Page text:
The Rock on the Road
The rock of Gibraltar. To the geologist, a faulted, 1,400-foot mountain of porous Lower Jurassic Age limestone rising abruptly from the westernmost extremity of the Mediterranean Basin. To the geographer, two and one-quarter miles of inhospitable rock near the southernmost tip of the Iberian Peninsula. To the poet, a metaphor for might, a simile for strength. To the inhabitants of the ancient world, one of the twin Pillars of Hercules that marked the boundary beyond which no man dared to sail for fear he’d fall off the edge of the sea. To the historian, the site and scene of sixteen of mankind’s longest sieges and bloodiest battles. To the military strategist, a once indispensable bastion, the impregnable, invincible Lion of the Rock, crouched in dominance astride the shipping lifeline to Suez, strategically still important, even in an era of jumbo jets and superbombs.
To me, a place I’d always wanted to visit, a soaring stone peak forever imprinted in my childhood dreams. To our expedition, the shipping point to Africa, and, even more important, the only free port in Europe and the place we had to go to buy the $2,000 worth of film and equipment we still needed, a purchase that would have cost us twice as much anywhere else in Europe.
But to the British and Spanish, a still formidable symbol: to the former, a treasured vestige of a glorious empire on which the sun still never sets; to the latter, an irritating reminder of destiny’s desertion, of a dead Empire on which the sun no longer shines; to the two, a bone of contention for almost 300 years.
As we drove along the coastal road from Cadiz, Manu gave us the whole story. After the war of the Spanish Succession in 1704, Spain had been forced to cede Gibraltar to Great Britain. The deed rankled. Gibraltar was no unseen and quickly forgotten overseas island, but a part of the Spanish mainland itself, and Spain wanted her back. Three times she tried to blast out the British garrison, and three times she was thrown back. By 1830 Britain had made Gibraltar a Crown Colony, the status it holds today. With the opening of the Suez Canal, in 1869, Gibraltar’s importance expanded a thousandfold, placing Britain astride both outlets of the Mediterranean. The Rock became a symbol of British power and Spanish impotence.
The situation was relatively quiet until the spring of 1954 when Queen Elizabeth II paid an official state visit to Gibraltar, re-emphasizing British sovereignty over it and touching off in Spain vigorous demands that the Rock be returned-or else. Six months before we arrived the “or else” became an economic embargo.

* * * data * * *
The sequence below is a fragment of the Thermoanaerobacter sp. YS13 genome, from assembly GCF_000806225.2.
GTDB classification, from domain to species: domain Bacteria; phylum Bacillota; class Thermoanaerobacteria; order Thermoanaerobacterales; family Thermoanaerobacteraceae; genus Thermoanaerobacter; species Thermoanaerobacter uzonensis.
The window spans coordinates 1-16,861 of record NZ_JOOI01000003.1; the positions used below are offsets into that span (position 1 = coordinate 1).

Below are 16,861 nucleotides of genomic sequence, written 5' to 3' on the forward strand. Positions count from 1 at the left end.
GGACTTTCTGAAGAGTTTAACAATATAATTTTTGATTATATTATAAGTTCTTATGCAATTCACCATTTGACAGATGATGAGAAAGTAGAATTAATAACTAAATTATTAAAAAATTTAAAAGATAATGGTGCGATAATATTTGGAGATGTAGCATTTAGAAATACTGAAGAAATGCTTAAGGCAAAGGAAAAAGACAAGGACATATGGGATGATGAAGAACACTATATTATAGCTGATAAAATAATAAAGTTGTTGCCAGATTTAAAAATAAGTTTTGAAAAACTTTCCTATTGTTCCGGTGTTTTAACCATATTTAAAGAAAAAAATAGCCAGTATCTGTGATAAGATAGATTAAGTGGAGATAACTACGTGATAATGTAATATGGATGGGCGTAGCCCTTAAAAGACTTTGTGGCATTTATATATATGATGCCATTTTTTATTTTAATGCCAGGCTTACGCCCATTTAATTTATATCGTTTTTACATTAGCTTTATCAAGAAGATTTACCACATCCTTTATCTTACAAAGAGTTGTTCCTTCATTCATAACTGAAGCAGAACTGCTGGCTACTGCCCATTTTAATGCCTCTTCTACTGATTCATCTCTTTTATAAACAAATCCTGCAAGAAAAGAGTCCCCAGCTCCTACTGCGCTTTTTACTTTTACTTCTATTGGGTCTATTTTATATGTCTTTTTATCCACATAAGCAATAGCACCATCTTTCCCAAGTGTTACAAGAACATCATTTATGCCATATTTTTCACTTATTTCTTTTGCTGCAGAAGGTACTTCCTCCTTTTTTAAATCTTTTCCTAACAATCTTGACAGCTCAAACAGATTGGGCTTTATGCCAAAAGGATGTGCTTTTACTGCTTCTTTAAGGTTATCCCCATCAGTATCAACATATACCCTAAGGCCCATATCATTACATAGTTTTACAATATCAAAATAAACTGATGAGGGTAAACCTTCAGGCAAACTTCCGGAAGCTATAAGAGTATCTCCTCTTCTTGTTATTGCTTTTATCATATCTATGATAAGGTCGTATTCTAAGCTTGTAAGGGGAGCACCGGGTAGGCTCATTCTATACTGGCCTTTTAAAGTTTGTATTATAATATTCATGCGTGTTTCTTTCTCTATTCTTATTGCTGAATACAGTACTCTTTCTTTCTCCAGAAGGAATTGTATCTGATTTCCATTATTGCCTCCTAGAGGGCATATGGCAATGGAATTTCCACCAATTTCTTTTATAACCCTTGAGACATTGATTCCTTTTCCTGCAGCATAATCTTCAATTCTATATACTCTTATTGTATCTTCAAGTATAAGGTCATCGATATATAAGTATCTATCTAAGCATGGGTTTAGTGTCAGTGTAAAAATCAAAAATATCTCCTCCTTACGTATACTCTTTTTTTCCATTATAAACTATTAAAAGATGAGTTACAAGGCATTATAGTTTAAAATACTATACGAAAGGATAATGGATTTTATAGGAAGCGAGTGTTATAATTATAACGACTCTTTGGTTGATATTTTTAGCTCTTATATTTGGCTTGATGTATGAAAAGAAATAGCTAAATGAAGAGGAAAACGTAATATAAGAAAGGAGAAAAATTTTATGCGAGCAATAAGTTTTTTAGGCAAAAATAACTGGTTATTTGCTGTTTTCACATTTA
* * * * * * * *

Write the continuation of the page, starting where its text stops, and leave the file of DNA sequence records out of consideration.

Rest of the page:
Gibraltar is a rock in more ways than one: it grows nothing, produces little. Its livelihood depends on tourists and their purchase of cameras, liquor, film, perfume, cigarettes, binoculars and a thousand other items which are cheaper in Gibraltar’s duty-free shops than anywhere else in Europe. It was this tourist trade Spain decided to choke, and to do so she put prohibitive taxes on items being brought by tourists into Spain from Gibraltar. She later decided to slash the flow of traffic into Gibraltar, something she was ideally situated to do since the only road onto the Rock passes through the Spanish border post at La Linea de la Conception. In order not to insult Britain overtly, she operated under the guise of requiring time to search vehicles for smuggled goods, wasting a full hour on each car so that only ten a day got in, instead of hundreds as before.
As we brooded over this, we rounded a turn on the coastal road, and suddenly-there was Africa, looming up out of the mists in the distance, far across the sparkling Straits of Gibraltar. We stopped the cars and stared across the continents. Africa. The cloud-capped mountains of Morocco beyond the distant water’s edge rose alluring and beckoning. Africa. Home of the Sahara and the Sudan, land of the Niger and the Nile, Cairo and Khartoum, Kilimanjaro and the Mountains of the Moon. AFRICA. Still the living land of adventure.
We reached La Linea slightly after noon to find ten cars ahead of us in line, which meant that if this policy of one car an hour were true we’d never get through that day. And we didn’t. When six o’clock came the border closed with four cars still ahead of us. Neither flattery nor intimidation ameliorated the situation. Even the bribe, a time-honored custom in Spain, bore no results in this case, as two unhappy men in the Renault ahead of us learned. There was no nonsense, no leniency, and no more than one car an hour on the road to Gibraltar.